On the other foot, in the scheme of things, the particular incident was, as Rebecca herself said, “not the worst thing that ever happened” to her or to women in general.  Her over-reaction to Dawkins’ somewhat snippy post essentially to that effect seems to have calmed down a bit.  I hope she hasn’t burned her copy of “Unweaving the Rainbow” in the meantime.  smile

It is always valuable to raise these issues.  This kind of discussion around the status of “lesser breeds without the law”—as non-whites were so charmingly characterized by Rudyard Kipling—ultimately led to the end of slavery and then to the successes of the civil rights movement.  Similar discussions helped bring about the gradual improvement in the civil rights of women, so that now they not only have the vote, but can earn as much as 70% of what a slightly less qualified man would get in the same job.  smile

Let’s not forget that all these improvements in the human condition were fought by the religious right of each era.  Those countries which failed to shake off the yoke of their religious authorities still suffer from the effects of the ongoing injustices inflicted on women and infidels.  The tighter the grip of the mullahs and priests on the public consciousness, the worse off the country is by any standard of human progress.  Everyone who is helping to undermine that grip is doing a valuable service and therefore can be forgiven the occasional insensitive remark.

 Signature 

Homeopaths don’t have brains, just skull water with the memory of brains - Robin Ince of The Infinite Monkey Cage podcast
The phrase “False Prophet” is redundant.  Cleanliness is next to… nothing.
I don’t have a God-shaped hole in my soul.  You have a Reason-shaped hole in your head!

Profile
 
 
Posted: 20 July 2011 06:51 PM   [ Ignore ]   [ # 59 ]
Jr. Member
Avatar
RankRankRankRank
Total Posts:  98
Joined  2011-04-11

omniomi - 20 July 2011 03:02 PM
asanta - 20 July 2011 02:32 PM

In each of the cases above, you are more than likely talking about two people of the same general size. Most men outweigh me by about 30-50lbs and are much stronger.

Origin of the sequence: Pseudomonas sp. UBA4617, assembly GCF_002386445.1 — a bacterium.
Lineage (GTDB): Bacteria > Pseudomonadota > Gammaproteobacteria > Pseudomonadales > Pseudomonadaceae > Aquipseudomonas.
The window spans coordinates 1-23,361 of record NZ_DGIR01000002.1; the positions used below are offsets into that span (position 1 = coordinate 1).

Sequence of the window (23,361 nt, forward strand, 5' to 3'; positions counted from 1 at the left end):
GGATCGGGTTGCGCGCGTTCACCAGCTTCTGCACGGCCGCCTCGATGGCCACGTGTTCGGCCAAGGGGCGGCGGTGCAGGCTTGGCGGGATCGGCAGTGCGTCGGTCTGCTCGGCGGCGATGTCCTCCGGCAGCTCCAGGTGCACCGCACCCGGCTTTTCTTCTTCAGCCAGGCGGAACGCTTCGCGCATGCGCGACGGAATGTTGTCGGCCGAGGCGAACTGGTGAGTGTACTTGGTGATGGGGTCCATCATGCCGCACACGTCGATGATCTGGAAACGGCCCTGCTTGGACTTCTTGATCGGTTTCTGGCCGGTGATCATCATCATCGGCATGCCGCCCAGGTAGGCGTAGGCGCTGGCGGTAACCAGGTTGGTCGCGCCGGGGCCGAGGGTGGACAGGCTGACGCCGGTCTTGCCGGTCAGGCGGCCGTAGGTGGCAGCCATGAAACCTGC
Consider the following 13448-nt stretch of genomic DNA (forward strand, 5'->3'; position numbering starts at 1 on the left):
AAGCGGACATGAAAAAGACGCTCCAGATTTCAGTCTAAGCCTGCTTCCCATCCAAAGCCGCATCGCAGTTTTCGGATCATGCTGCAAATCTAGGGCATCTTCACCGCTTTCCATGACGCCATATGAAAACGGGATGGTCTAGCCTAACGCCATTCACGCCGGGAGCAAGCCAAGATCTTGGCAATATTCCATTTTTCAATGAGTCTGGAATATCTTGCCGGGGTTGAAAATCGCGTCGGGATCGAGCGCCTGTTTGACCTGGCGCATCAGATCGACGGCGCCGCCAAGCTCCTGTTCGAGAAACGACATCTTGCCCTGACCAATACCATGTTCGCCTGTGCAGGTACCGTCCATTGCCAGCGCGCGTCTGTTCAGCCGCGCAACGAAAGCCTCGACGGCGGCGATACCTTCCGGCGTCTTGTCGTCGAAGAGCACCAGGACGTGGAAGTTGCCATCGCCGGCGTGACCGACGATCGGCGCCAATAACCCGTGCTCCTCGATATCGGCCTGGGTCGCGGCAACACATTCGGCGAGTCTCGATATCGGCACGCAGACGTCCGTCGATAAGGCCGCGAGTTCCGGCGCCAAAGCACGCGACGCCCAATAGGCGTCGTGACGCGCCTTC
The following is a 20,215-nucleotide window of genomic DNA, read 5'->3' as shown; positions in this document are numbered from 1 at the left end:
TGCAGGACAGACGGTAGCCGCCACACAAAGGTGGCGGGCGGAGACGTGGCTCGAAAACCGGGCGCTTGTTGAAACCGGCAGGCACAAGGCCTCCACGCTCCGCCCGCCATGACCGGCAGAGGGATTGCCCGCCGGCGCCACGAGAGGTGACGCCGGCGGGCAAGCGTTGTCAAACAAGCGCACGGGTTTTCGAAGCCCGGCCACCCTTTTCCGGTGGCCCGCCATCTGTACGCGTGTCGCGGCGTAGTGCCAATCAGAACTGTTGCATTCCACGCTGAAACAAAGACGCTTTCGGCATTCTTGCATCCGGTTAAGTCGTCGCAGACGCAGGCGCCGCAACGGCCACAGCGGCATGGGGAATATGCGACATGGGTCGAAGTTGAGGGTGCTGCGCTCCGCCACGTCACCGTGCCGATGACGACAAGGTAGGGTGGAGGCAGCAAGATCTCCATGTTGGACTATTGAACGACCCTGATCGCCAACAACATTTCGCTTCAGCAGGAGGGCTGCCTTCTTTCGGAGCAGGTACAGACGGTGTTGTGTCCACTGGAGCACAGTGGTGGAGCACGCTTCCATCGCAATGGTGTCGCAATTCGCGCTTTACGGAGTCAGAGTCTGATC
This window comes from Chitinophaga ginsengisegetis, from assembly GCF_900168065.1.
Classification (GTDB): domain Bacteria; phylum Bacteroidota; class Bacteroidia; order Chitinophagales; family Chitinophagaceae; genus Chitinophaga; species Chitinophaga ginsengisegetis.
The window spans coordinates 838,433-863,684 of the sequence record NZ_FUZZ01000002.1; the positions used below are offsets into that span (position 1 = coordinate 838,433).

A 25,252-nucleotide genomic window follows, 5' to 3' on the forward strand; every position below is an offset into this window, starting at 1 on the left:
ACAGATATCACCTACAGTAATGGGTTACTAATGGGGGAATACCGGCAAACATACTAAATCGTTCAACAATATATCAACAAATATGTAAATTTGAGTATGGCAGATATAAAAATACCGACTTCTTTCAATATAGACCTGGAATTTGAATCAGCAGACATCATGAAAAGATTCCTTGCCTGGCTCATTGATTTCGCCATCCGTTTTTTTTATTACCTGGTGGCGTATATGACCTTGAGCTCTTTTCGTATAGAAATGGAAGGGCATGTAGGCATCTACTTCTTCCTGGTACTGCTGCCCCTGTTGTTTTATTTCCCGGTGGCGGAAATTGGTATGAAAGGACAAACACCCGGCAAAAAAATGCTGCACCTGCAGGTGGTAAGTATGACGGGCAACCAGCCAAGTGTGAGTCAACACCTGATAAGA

Would it be acceptable then for a petite male gymnast to proposition a female kick boxer in an elevator?.


IMHO, yes and it might not be ok for the female kickboxer to do the propositioning.  Rebecca’s concern would probably have not surfaced had she been sure that a polite refusal would not lead to an attack.

[ Edited: 20 July 2011 06:54 PM by ullrich ]
 Signature 

Homeopaths don’t have brains, just skull water with the memory of brains - Robin Ince of The Infinite Monkey Cage podcast
The phrase “False Prophet” is redundant.  Cleanliness is next to… nothing.
I don’t have a God-shaped hole in my soul.  You have a Reason-shaped hole in your head!

Profile
 
 
Posted: 21 July 2011 12:14 AM   [ Ignore ]   [ # 60 ]
Sr. Member
RankRankRankRankRankRankRankRankRankRank
Total Posts:  6107
Joined  2006-12-20
domokato - 20 July 2011 04:02 PM

* src: http://en.wikipedia.org/wiki/Stereotyping#Effects.2C_accuracy.2C_terminology . While stereotyping is unfair to those it is being applied to, we cannot expect the stereotyper to completely give up his/her rational self-interest. Should we expect shop owners to be just as weary of well-dressed white people as he/she is of black gangbangers? I think not. So I think the best we can do is strike a balance between stereotyping and not, which is essentially a balance between self and society.

Yep

Stephen

Profile
 
 
   
4 of 10
4